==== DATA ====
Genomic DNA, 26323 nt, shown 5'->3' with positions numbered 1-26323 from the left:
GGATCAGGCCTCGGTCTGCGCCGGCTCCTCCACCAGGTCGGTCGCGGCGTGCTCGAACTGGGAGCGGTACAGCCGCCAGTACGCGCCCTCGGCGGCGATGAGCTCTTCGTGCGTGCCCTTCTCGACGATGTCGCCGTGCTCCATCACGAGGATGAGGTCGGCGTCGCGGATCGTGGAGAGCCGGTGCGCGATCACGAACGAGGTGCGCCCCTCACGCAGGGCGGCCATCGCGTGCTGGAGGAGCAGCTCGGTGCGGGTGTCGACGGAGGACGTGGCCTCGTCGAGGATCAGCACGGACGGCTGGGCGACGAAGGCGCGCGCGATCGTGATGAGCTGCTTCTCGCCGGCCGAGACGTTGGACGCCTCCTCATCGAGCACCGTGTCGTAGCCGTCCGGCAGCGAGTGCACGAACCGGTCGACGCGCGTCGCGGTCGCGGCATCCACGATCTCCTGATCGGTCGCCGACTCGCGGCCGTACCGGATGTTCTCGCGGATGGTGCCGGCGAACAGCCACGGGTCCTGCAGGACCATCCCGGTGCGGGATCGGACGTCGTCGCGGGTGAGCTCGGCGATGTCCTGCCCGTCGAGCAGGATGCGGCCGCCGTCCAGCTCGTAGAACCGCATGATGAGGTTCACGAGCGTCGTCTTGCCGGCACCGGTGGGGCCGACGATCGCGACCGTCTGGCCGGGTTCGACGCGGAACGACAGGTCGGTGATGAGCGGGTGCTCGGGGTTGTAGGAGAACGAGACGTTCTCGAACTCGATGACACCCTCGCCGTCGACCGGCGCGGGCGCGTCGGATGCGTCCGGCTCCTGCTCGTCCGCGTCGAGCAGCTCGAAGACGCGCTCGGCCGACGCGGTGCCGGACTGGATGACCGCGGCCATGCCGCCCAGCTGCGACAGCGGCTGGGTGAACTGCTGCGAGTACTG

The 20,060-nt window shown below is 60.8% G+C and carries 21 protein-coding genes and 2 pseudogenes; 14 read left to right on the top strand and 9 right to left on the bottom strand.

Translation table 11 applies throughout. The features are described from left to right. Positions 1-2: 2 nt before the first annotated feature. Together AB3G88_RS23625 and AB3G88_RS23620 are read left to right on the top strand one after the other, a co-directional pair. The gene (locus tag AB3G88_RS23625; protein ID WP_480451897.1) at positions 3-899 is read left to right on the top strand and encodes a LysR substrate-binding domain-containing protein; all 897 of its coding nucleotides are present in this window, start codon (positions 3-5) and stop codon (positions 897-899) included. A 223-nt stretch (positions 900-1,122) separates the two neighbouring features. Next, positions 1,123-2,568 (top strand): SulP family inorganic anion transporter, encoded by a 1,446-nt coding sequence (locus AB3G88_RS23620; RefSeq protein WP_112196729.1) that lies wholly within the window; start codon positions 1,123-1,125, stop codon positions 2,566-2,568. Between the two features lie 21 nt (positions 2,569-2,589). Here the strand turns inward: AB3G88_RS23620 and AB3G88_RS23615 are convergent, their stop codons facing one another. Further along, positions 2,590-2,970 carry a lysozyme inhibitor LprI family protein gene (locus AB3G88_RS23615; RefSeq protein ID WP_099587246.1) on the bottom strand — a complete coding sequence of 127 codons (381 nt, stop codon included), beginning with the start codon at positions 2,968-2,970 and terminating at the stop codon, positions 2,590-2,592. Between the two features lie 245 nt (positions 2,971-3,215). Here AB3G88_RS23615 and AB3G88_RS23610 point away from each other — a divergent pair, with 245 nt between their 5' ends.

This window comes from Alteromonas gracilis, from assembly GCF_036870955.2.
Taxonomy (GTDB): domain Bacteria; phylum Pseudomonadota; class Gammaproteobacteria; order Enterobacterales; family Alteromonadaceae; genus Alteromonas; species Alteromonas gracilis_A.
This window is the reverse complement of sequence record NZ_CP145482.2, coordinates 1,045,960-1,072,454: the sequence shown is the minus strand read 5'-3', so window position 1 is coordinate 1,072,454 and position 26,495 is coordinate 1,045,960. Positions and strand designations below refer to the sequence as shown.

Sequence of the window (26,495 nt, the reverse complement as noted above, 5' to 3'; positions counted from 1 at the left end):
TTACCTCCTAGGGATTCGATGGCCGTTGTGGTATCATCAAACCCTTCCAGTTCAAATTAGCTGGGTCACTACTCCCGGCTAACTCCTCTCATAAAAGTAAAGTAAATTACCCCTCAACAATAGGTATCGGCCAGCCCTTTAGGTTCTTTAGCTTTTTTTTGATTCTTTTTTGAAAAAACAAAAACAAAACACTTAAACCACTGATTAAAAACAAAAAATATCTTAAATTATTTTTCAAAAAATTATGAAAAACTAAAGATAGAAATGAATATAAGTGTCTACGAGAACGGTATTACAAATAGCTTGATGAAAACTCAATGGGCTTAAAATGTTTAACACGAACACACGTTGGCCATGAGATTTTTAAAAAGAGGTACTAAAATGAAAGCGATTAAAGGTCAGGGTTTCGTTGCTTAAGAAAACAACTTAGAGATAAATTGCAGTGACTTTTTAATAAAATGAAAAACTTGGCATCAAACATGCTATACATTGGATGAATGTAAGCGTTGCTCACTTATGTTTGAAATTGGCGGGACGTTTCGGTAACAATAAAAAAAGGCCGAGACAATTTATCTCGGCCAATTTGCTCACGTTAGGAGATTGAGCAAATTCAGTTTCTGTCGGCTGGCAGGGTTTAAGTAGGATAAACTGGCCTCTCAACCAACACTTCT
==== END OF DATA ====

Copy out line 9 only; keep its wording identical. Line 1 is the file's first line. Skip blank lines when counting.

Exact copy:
TTACCTCCTAGGGATTCGATGGCCGTTGTGGTATCATCAAACCCTTCCAGTTCAAATTAGCTGGGTCACTACTCCCGGCTAACTCCTCTCATAAAAGTAAAGTAAATTACCCCTCAACAATAGGTATCGGCCAGCCCTTTAGGTTCTTTAGCTTTTTTTTGATTCTTTTTTGAAAAAACAAAAACAAAACACTTAAACCACTGATTAAAAACAAAAAATATCTTAAATTATTTTTCAAAAAATTATGAAAAACTAAAGATAGAAATGAATATAAGTGTCTACGAGAACGGTATTACAAATAGCTTGATGAAAACTCAATGGGCTTAAAATGTTTAACACGAACACACGTTGGCCATGAGATTTTTAAAAAGAGGTACTAAAATGAAAGCGATTAAAGGTCAGGGTTTCGTTGCTTAAGAAAACAACTTAGAGATAAATTGCAGTGACTTTTTAATAAAATGAAAAACTTGGCATCAAACATGCTATACATTGGATGAATGTAAGCGTTGCTCACTTATGTTTGAAATTGGCGGGACGTTTCGGTAACAATAAAAAAAGGCCGAGACAATTTATCTCGGCCAATTTGCTCACGTTAGGAGATTGAGCAAATTCAGTTTCTGTCGGCTGGCAGGGTTTAAGTAGGATAAACTGGCCTCTCAACCAACACTTCT